| Quote #4
He played that sad raggy tune like a musical fool.
Ragtime had been around for about twenty years when Hughes wrote this poem, and it was pretty popular across cultures. Scott Joplin, known for originating ragtime, was a classically trained musician, but ragtime was popular with many people. By making the music raggy, the speaker is connecting the music to the common people that Hughes was so fond of.
| Quote #5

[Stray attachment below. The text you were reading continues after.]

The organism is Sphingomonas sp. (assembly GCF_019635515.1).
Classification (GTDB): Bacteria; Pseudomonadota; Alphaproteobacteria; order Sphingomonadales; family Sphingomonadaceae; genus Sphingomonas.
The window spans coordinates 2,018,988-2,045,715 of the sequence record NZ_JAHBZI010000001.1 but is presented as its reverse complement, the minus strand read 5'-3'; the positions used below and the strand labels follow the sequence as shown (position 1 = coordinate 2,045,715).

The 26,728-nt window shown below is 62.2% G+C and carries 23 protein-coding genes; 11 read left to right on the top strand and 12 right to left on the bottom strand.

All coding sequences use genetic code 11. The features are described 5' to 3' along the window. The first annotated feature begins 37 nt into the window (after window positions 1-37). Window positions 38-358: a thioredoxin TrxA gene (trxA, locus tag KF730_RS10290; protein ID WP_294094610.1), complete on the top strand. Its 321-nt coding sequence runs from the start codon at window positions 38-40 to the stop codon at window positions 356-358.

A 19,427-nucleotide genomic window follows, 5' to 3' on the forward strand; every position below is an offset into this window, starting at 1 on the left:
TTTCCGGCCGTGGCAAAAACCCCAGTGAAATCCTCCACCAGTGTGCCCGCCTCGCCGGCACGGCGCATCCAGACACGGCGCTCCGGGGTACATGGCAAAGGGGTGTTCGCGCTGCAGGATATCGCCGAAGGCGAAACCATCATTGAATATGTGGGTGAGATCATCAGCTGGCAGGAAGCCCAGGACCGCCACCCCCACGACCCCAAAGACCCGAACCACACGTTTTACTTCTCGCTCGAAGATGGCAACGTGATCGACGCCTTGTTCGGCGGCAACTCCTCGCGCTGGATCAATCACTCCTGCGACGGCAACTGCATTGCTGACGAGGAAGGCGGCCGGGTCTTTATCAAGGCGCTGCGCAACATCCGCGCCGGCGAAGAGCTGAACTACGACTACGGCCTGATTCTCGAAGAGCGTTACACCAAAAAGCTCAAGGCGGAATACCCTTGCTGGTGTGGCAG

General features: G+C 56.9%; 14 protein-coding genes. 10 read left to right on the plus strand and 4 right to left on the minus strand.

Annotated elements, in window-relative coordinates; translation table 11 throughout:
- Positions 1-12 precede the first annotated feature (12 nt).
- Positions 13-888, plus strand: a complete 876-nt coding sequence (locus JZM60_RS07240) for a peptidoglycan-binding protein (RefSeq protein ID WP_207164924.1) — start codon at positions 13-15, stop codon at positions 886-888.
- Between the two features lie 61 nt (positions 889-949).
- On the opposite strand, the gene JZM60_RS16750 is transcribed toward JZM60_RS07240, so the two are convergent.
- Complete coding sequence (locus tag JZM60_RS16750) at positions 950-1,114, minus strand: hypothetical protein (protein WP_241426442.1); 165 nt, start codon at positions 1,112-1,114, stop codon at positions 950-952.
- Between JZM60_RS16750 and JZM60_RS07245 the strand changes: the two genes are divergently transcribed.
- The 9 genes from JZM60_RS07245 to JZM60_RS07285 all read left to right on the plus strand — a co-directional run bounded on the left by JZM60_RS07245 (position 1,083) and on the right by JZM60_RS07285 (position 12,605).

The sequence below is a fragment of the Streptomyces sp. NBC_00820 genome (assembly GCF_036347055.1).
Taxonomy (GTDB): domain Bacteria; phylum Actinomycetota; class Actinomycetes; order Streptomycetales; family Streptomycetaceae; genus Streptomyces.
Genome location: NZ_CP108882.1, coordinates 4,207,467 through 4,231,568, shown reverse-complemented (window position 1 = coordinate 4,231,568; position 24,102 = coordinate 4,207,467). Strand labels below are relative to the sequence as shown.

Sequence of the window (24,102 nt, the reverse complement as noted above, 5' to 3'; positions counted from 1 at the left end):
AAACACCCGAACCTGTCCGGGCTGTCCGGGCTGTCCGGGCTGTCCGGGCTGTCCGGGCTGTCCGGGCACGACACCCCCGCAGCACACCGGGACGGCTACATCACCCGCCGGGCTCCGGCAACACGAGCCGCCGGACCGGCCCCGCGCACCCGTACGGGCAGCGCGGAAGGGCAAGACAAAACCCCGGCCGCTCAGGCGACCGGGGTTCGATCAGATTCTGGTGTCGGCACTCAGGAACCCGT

"I's gwine to quit my frownin'" (21)
In this line, the grammar isn't standard and the spelling mimics a very strong accent. This puts some cultural distance between the singer and the speaker, who uses Standard English. However, the dialect lyrics could be for show, because the musician thinks that they make the music sound authentic. He is giving a performance. You don't talk to your grandma the same way you talk to your friends, do you?
| Quote #6
While the Weary Blues echoed through his head. (34)
The musician has the song stuck in his head. It was such a catchy melody that he can't get it out.